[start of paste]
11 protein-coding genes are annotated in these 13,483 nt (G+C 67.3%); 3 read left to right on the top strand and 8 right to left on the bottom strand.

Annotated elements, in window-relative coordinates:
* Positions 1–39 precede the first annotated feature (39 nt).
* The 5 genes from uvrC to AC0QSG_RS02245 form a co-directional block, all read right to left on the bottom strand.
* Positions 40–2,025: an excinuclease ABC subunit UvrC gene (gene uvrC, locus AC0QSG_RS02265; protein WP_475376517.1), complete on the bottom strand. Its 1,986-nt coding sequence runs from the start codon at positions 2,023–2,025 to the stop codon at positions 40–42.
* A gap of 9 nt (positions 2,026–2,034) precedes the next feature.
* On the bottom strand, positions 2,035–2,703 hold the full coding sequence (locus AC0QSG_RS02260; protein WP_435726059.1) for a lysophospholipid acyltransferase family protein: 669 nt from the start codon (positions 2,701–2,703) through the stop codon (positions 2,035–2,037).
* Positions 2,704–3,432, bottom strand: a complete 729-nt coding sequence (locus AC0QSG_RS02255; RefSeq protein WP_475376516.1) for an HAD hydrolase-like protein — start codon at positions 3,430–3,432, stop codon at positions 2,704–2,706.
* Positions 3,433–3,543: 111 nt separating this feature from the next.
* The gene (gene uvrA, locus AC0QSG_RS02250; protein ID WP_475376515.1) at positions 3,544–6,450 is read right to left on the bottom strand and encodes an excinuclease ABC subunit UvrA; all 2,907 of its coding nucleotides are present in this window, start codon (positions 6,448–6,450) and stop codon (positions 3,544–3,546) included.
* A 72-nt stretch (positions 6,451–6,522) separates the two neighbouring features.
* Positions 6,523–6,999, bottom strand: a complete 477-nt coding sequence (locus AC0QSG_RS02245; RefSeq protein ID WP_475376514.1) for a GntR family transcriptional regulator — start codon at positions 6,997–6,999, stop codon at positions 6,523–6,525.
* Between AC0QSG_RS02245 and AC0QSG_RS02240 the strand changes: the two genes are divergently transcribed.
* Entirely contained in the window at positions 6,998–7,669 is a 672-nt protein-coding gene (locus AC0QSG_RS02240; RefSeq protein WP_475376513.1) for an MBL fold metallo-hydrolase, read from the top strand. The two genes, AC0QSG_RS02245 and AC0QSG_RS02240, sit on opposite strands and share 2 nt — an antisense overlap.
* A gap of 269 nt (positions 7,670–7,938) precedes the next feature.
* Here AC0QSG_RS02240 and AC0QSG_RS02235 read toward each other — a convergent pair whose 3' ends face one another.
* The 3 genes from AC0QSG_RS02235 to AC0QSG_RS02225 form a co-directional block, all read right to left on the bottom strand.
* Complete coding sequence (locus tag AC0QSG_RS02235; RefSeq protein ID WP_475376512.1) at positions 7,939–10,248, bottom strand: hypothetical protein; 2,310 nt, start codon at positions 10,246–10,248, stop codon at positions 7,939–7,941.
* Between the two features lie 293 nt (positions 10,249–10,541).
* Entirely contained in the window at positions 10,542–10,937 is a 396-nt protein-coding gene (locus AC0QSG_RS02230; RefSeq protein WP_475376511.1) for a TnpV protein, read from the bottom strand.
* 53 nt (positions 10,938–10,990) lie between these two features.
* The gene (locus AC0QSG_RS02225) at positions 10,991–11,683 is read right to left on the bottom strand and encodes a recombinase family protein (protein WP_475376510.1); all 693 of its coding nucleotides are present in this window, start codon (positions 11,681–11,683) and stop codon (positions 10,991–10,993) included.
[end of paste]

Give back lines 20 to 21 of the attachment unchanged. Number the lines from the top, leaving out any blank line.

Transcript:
* Entirely contained in the window at positions 10,542–10,937 is a 396-nt protein-coding gene (locus AC0QSG_RS02230; RefSeq protein WP_475376511.1) for a TnpV protein, read from the bottom strand.
* 53 nt (positions 10,938–10,990) lie between these two features.